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Publication numberUS20020067440 A1
Publication typeApplication
Application numberUS 09/972,964
Publication dateJun 6, 2002
Filing dateOct 10, 2001
Priority dateOct 10, 2000
Also published asDE60116221D1, DE60116221T2, EP1197341A2, EP1197341A3, EP1197341B1, EP1197341B9, US6714265, US7042530, US20040095293
Publication number09972964, 972964, US 2002/0067440 A1, US 2002/067440 A1, US 20020067440 A1, US 20020067440A1, US 2002067440 A1, US 2002067440A1, US-A1-20020067440, US-A1-2002067440, US2002/0067440A1, US2002/067440A1, US20020067440 A1, US20020067440A1, US2002067440 A1, US2002067440A1
InventorsNaoyoshi Chino, Yasunori Tanaka, Masato Mizuno
Original AssigneeFuji Photo Film Co., Ltd.
Export CitationBiBTeX, EndNote, RefMan
External Links: USPTO, USPTO Assignment, Espacenet
Transfer apparatus
US 20020067440 A1
Abstract
The transfer apparatus includes a light source, a transmission type image display device in which a liquid crystal layer is held between two sets of substrates and polarizing plates and a photosensitive recording medium. The light source, the image display device and the photosensitive recording medium are arranged in series along a direction in which light from the light source advances and the image display device and the photosensitive recording medium are arranged in a non-contact state. A display image transmitted from the transmission type image display device is transferred to the photosensitive recording medium. A distance between the image display device and the photosensitive recording medium and a sum total of thicknesses of the substrate and the polarizing plate at least on a side of the photosensitive recording medium in the image display device are set in accordance with a definition of the display image.
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Claims(8)
What is claimed is:
1. A transfer apparatus comprising:
a light source;
a transmission type image display device in which a liquid crystal layer is held between two sets of substrates and polarizing plates; and
a photosensitive recording medium;
wherein the light source, the transmission type image display device and the photosensitive recording medium are arranged in series along a direction in which light from the light source advances, and a display image transmitted from the transmission type image display device is transferred to the photosensitive recording medium, and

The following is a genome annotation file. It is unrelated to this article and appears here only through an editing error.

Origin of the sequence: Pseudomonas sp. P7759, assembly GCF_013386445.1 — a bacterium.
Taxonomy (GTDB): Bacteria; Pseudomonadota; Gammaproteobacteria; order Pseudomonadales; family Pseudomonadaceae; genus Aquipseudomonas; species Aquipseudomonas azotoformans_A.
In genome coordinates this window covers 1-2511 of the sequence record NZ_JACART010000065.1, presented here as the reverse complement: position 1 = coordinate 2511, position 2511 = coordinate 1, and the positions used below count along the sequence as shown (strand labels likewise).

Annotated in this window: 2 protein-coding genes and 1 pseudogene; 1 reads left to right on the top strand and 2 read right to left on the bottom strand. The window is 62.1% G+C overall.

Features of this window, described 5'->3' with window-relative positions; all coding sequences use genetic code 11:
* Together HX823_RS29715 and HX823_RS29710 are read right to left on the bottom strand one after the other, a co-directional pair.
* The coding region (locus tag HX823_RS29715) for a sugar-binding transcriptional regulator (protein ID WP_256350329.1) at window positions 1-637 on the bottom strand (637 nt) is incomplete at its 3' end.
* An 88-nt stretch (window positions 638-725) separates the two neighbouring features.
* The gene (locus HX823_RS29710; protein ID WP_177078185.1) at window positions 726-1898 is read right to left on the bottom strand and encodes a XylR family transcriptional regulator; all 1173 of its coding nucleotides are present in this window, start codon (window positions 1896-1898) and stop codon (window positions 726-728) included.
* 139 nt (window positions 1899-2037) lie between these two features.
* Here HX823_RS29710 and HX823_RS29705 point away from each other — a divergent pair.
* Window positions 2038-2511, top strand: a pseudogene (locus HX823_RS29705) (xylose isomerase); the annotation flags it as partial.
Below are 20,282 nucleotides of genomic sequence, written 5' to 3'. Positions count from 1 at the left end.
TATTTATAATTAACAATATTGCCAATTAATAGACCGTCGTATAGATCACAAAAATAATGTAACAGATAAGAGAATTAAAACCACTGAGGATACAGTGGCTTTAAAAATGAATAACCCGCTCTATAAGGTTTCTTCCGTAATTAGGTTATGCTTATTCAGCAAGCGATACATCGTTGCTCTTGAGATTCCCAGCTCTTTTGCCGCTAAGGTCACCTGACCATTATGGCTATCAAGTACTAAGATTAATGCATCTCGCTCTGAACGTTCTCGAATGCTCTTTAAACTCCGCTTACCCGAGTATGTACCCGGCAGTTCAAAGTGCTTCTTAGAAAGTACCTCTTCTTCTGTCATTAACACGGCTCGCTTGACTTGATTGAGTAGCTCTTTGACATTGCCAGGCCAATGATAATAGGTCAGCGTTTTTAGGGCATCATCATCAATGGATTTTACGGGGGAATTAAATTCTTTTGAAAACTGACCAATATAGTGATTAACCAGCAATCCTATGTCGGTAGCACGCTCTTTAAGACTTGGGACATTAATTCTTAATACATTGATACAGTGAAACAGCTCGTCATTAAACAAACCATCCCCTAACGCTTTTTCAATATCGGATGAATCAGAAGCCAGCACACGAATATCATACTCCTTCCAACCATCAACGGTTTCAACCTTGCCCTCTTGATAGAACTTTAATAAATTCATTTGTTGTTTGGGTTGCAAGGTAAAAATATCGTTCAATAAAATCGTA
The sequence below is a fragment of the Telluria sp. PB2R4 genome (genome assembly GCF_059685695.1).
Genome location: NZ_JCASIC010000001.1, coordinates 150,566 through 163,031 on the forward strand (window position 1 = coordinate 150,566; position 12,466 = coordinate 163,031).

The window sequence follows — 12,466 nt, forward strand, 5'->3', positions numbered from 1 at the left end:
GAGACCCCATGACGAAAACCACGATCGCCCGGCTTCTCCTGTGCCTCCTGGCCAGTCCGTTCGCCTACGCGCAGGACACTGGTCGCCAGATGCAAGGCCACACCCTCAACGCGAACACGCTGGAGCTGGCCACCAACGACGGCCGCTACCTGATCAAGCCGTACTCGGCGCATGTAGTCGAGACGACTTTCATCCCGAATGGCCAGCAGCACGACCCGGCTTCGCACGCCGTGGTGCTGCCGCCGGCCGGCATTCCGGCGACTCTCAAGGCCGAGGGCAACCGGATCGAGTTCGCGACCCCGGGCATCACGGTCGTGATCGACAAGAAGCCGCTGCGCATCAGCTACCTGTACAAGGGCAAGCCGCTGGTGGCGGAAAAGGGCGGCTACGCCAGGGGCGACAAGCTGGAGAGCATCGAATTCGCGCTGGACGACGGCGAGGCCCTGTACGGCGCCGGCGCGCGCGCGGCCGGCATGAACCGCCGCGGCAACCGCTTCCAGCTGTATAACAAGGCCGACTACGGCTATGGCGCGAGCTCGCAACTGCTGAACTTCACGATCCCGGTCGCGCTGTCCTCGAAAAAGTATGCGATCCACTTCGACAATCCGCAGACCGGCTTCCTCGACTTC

wherein the transmission type image display device and the photosensitive recording medium are arranged in a non-contact state, and a distance between the transmission type image display device and the photosensitive recording medium and a sum total of thicknesses of a substrate and a polarizing plate at least on a side of the photosensitive recording medium in the transmission type image display device are set in accordance with a definition of the display image.
2. The transfer apparatus according to claim 1, wherein said sum total is not more than 1.0 mm.
3. The transfer apparatus according to claim 1, wherein said distance is 0.01 mm to 3 mm.
4. The transfer apparatus according to claim 1, wherein the display image and the image transferred to the photosensitive recording medium are substantially identical in size.
5. The transfer apparatus according to claim 1, wherein each pixel size of the image display device is not more than 0.2 mm.
6. The transfer apparatus according to claim 1, further comprising a substantially parallel rays generating element arranged between the light source and the image display device.
7. The transfer apparatus according to claim 1, wherein said substantially parallel rays generating element comprises a porous plate having a plurality of through-holes, and wherein the porous plate has a thickness not less than three times the diameter or equivalent diameter of said plurality of through-holes.
8. The transfer apparatus according to claim 1, wherein said plurality of through-holes are parallel to each other and have a circular or polygonal cross section.
Description
BACKGROUND OF THE INVENTION

[0001] 1. Field of the Invention

[0002] The present invention relates to a transfer apparatus which displays an image recorded in digital form by a digital still camera (DSC), a video camera, a personal computer or the like through a transmission type image display device formed by a liquid crystal display device (LCD), and transfers the displayed image to a photosensitive recording medium such as an instant photographic film which develops color by light, thereby forming an image.

[0003] 2. Description of the Related Art

[0004] Conventionally known examples of a method for transferring (i.e., printing) or recording a digitally-recorded image to or on a photosensitive recording medium include an ink jet system using a dot-type printing head, a laser recording system, and a thermal recording system.